In 2005 this partnership held workshops in theatre as well as an international, intercultural “East meets West conference” on the theme of “Rituals and Ceremonies in Sudan,” and their influences on the theatre arts. A year later, a book of the papers presented were published in Amsterdam and distributed in Sudan.
The Dutch Ambassador in Sudan then also supported a regular exchange program between the two countries that started at the end of 2006. Cooperation with other institutions and groups was organized and new Khartoum participants were the dance group Orupaap of Stephen Ochalla and the Bugaa Theatre Troupe of Ali Mahdi. Contacts with Ahfad University were also established in this period. In The Netherlands, the Codarts Dance Academy in Rotterdam and the Amsterdam Music Conservatory and Theatre Academy participated by sending teachers and receiving staff as visitors.
After a series of workshops and a new conference on Gender-relations in Arabic/African Theatre, the program was renewed for another period lasting until the end of 2009 and a book of the related research was published in April 2009. Ten workshops were then organized for 200 young theatre and music students and young professionals in the field, including visual artists working together with the theatre-makers. Training concentrated on professional capacity building and training for forms of community theatre working in the field.
Since most of the activities in the program happened in Sudan, the Foundation for Arts in Development Sudan decided to organize a broad presentation of Sudanese artists to a Dutch audience. In the fall of 2009 an arts festival called The Other Sudan started with theatre performances from a group of Walid Alalphy of Darfur, the All Stars of Abdel Gadir Salim, the Zar-Mamas, who also performed in an academic hospital and a group of Khatoum’s wedding singers. There were also dancing and singing events with Nubian migrants to The Netherlands in front of the old Nubian temple at the Museum for Antiquities in Leiden where the Day advertising group also organized a beautiful small exhibition titled Memories from Home. Stephen Ochalla’s group of Southern Sudanese dancers and musicians worked together with Dutch dancers in Rotterdam and performed in Amsterdam. Emmanual Jal’s performances and the theme of child soldiers were another focus of the festival.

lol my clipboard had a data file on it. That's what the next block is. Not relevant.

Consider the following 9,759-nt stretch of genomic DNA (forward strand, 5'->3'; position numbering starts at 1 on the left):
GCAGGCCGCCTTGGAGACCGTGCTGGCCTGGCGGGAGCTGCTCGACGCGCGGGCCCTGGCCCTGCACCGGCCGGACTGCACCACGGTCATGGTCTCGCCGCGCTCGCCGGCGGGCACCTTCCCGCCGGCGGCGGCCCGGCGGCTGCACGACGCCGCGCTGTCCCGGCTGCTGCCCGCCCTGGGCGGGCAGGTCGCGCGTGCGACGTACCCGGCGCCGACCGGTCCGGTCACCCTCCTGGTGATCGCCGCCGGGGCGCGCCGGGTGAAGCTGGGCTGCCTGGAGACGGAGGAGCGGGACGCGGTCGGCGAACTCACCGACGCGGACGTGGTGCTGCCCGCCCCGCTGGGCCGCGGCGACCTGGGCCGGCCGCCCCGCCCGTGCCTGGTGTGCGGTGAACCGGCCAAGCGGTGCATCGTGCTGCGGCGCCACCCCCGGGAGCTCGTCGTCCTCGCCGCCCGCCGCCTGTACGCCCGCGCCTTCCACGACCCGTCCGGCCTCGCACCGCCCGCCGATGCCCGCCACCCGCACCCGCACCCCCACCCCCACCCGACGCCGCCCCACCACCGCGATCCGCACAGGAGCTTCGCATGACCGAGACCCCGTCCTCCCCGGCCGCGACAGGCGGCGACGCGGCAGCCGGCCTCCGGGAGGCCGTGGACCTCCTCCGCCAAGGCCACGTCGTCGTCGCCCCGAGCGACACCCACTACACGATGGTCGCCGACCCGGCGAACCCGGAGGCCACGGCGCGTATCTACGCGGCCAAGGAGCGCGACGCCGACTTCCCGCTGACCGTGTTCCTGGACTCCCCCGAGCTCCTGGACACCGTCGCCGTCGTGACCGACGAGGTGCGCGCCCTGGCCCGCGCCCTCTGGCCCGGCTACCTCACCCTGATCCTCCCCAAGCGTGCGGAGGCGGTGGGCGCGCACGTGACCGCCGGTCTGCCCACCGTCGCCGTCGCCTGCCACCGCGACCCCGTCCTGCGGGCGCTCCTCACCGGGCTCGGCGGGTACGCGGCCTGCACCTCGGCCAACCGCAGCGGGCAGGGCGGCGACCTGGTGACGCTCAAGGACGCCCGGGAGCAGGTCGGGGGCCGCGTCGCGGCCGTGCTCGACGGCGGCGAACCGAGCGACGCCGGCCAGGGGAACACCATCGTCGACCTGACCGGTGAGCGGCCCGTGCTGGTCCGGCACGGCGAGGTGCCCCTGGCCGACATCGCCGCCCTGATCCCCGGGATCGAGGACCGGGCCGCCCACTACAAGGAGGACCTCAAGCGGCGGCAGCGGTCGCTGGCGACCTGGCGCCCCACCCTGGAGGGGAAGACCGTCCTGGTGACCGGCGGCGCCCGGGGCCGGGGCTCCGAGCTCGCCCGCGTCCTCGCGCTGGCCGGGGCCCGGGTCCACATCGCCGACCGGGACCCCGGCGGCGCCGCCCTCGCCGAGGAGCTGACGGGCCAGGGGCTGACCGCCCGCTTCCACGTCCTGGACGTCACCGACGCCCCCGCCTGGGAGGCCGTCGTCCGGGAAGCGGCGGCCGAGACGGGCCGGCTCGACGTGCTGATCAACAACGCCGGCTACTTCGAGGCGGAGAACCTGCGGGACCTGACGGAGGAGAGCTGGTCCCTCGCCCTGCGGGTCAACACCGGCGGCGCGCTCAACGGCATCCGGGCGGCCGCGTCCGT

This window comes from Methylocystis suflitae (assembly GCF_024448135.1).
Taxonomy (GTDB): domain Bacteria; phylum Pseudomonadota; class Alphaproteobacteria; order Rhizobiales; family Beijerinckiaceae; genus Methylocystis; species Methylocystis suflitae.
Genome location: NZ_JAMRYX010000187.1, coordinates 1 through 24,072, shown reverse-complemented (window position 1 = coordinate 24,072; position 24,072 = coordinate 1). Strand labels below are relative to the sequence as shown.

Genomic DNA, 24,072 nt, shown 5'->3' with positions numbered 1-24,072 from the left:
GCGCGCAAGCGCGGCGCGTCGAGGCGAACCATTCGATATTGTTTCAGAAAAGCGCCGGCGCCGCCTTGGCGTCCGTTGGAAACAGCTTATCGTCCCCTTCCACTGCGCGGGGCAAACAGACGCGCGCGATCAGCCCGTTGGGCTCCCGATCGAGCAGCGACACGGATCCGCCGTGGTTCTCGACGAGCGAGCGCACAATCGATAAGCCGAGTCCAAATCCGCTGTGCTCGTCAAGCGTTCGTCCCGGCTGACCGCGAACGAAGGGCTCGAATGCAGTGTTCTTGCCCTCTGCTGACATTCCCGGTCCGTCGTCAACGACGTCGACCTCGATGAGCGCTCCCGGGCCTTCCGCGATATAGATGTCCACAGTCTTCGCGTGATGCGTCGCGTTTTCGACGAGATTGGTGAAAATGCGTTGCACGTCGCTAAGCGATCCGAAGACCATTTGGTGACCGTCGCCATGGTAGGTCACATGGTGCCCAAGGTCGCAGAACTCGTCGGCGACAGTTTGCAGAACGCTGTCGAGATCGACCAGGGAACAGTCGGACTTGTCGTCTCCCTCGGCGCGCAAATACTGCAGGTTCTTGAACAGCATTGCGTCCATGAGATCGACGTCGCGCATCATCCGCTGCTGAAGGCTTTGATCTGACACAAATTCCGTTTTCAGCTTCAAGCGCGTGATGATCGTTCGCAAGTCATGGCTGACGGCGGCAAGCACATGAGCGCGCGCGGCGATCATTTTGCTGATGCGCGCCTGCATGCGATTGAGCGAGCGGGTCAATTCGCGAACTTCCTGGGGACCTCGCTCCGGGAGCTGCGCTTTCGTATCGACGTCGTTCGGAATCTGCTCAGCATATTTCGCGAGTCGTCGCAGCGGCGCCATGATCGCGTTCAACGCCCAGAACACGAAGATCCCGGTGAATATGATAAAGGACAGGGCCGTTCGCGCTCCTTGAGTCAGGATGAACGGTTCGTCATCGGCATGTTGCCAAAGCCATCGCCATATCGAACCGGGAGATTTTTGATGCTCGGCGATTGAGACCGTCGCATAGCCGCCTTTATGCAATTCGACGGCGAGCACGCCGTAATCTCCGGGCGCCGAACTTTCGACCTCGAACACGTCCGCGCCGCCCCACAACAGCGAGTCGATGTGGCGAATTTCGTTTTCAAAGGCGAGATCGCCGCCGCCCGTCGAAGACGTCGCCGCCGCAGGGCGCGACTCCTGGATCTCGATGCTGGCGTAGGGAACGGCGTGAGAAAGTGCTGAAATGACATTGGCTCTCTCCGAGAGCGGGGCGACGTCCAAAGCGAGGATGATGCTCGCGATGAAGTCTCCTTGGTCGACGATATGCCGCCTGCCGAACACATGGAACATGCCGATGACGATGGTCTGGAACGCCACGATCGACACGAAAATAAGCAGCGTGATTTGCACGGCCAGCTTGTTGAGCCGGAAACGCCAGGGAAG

The festival was a big success in Holland and Arts Africa enjoyed the growing contacts with the Sudanese community, now at around 8,000 people. More information, photos, and reports on the festival can be found at the organization’s website, www.artsafrica.org.

Despite these successes, the Dutch Embassy has announced a stop to its cultural activities in north and central Sudan to concentrate on Southern Sudan and the Darfur region. The Foundation, however, will continue to support new initiatives by Sudanese theatre makers and organizers to develop cultural initiatives around the country.

Publishing Sudan’s books

In 2007 the prestigious Dutch foundation, the Prince Claus Fund, offered a reward to the Sudanese Writers Union for their activities and achievements in the field of literature. There, PCF staff met the then-president Mr. Muhammed Jalal Hashim, who later came to visit us in Holland. He told us that even as the president of this well-respected cultural organization, he had some five manuscripts lying unpublished for want of publishing opportunities. This is the case, staff came to learn, for most authors in Sudan.
Books of any kind are difficult to find, even in Khartoum, and far too expensive for average people. Libraries are scarce, poorly equipped, and available books hardly protected again theft. Students in Khartoum often say, “The one who lends book is an idiot, but the bigger idiot is the one who returns the book.” There is clearly a need for literature and other resources when texts are guarded so cautiously.

It must be clear to all of us that a society can not exist without cultural productions being seen and listened to, being shared and discussed. Stories, poems, essays and criticism function as sources of the past and the present, as stepping stones in the process of identity-formation, as basic in the intellectual discussions that form a nation.